HYDOPA (Methyldopa Tablets)

HYDOPA (Methyldopa Tablets)

HYDOPA (Methyldopa Tablets)

Methyldopa is an aromatic-amino-acid decarboxylase inhibitor in animals and in man. Only methyldopa, the L-isomer of α-methyldopa, has the ability to inhibit DOPA decarboxylase and  to deplete animal tissue of norepinephrine. In man the antihypertensive activity appears to be due to solely to the L-isomer. About twice the dose of the racemate (DL-alpha-methyldopa) is required for equal antihypertensive effect. Methyldopa has no direct effect on cardiac function and usually does not reduce glomerular filtration rate, renal blood flow or filtration fraction. Cardiac output usually is maintained without cardiac acceleration. In some patients the heart rate is slowed. Normal or elevated plasma rennin activity may decrease in the course of methyldopa therapy.

Although mechanism of action has yet to be conclusively demonstrated, the resultant hypertensive effect is most likely due to the drugs action on the CNS. Methyldopa is decarboxylated to α-methyl norepinephrine, in the CNS, where it is thought that it stimulate the central inhibitory α-adrenergic receptors, leading to a reduction in sympathetic tone leading to a fall in total peripheral resistance and blood pressure. It may also act as a false neurotransmitter and have some inhibitory actions on plasma rennin activity. Reduction in plasma rennin activity, tissue concentration of dopamine, as well as the inhibition of both central and peripheral norepinephrine, epinephrine and serotonin production may also contribute to the drug’s antihypertensive effect although this is not a major mechanism of action. This is done through the inhibition of the decarboxylation of dihdroxyphenylamine (DOPA), the precursor of norepinephrine and of 5-hydroxytryptophan (5-HTP); the precursor of serotonin in the CNS and in most peripheral tissues.

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Methyldopa reduces both supine and standing blood pressure. Methyldopa usually produces highly effective lowering of the supine pressure with infrequent symptomatic postural hypotension. Exercise hypotension and diurnal blood pressure variations rarely occur. On oral administration the effects of methyldopa reach a maximum in 4 to 6 hours following a single dose, although the maximum hypertensive effect may not occur until the second or third day of continuous treatment, some effect is usually apparent for 48 hours after its withdrawal.

Therapeutic indications

Hydopa Tablets are administered by the oral route in the treatment of severe hypertension and is primarily indicated in conditions like hypertension, hypertension in pregnancy, hypertension emergencies, primary hypertension, renal hypertension and can also be given in adjunctive therapy as an alternative drug of choice in Postmenopausal flushing. It reduces the standing and to a lesser extent the supine blood pressure.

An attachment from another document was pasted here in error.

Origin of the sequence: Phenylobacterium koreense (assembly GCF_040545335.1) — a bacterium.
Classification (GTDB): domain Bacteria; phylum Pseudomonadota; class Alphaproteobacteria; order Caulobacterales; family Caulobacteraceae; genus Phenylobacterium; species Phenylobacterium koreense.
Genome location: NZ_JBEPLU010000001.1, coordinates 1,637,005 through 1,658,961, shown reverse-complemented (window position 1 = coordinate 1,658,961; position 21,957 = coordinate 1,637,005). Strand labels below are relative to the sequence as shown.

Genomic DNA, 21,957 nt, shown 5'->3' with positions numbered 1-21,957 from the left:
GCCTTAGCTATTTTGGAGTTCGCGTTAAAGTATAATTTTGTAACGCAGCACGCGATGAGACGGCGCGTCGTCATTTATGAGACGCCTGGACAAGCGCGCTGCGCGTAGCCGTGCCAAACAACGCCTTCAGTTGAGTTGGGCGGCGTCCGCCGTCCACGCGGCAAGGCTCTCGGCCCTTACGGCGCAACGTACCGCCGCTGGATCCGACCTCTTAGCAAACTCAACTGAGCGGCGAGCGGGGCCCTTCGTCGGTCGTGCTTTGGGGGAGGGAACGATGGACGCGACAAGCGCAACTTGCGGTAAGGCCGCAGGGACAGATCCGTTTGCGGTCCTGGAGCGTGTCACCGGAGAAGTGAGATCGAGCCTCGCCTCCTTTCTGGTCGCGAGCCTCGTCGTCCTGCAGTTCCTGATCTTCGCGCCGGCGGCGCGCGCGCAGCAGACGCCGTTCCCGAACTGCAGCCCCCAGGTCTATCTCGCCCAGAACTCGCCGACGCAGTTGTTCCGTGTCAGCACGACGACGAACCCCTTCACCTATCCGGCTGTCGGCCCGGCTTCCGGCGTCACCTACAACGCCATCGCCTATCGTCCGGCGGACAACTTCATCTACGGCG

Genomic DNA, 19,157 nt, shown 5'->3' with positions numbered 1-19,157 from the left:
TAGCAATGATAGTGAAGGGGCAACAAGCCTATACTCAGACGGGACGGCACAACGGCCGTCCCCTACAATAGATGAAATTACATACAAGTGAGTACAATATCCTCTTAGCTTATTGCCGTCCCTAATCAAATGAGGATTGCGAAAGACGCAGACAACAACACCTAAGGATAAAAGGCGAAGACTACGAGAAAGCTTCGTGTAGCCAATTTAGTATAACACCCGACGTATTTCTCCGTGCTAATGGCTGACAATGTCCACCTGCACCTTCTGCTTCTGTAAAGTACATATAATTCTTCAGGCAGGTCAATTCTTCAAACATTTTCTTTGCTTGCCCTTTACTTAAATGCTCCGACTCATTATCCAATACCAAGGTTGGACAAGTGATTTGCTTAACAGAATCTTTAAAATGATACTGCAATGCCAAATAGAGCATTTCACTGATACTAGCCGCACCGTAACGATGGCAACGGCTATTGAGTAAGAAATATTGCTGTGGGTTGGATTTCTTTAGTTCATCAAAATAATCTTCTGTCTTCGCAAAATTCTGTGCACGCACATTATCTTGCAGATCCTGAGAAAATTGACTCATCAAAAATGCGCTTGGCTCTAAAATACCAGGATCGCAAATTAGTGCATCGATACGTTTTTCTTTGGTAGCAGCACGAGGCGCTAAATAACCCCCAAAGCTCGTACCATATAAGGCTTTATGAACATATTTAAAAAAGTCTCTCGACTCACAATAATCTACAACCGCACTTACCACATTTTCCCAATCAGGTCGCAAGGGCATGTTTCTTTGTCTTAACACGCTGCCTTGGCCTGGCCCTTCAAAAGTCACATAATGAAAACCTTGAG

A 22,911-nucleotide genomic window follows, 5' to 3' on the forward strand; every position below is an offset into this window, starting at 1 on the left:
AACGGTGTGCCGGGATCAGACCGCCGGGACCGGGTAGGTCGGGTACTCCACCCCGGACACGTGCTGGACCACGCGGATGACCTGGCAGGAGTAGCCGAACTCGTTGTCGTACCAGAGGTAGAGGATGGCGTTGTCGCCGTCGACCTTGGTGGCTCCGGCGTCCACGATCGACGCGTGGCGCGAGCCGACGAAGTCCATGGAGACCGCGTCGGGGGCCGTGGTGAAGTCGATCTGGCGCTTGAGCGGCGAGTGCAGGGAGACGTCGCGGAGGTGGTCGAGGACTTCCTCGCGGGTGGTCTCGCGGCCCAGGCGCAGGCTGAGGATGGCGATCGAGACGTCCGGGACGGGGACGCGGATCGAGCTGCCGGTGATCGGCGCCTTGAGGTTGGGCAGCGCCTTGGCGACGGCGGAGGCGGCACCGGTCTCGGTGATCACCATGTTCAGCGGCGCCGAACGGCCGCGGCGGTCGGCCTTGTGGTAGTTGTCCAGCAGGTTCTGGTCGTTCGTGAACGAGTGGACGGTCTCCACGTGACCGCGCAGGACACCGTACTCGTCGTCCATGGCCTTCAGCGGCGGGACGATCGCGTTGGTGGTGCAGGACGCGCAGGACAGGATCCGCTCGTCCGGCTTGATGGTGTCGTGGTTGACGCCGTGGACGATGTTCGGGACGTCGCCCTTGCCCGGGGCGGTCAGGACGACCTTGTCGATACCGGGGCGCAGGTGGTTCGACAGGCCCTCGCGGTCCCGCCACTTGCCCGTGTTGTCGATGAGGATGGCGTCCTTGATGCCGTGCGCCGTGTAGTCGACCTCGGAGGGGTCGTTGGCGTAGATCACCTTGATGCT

Dosage and administration

Initiation of therapy in adults: The usual starting dosage of methyldopa is 250mg two or three times a day in the first 48 hours. The daily dosage then may be increased or decreased, preferably at intervals of not less than two days, until adequate response is achieved. To minimize the sedation, start dosage increases in the evening. By adjustment of dosage, morning hypotension may be prevented without sacrificing control of afternoon blood pressure. When methyldopa is given to patients on other antihypertensives, the dose of these agents may need to be adjusted to effect a smooth transition. When methyldopa is given with antihypertensive other than thiazides, the initial dosage of methyldopa should be limited to 500mg daily in divided doses, when methyldopa is added to thiazide the dosage of thiazide need to be changed.

Maintenance therapy in adults: the usual daily dosage of methyldopa is 500mg to 2g in two to four doses. Although occasional patients have responded to higher doses, the maximum recommended daily dosage is 3g. once an effective dosage range is attained, a smooth blood pressure response occurs in most patients in 12 to 24 hours. Since methyldopa has a relatively short duration of action, withdrawal is followed by return of hypertension usually within 48 hours. This is not complicated by an overshoot of blood pressure. Occasionally tolerance may occur usually between the second and third month of therapy.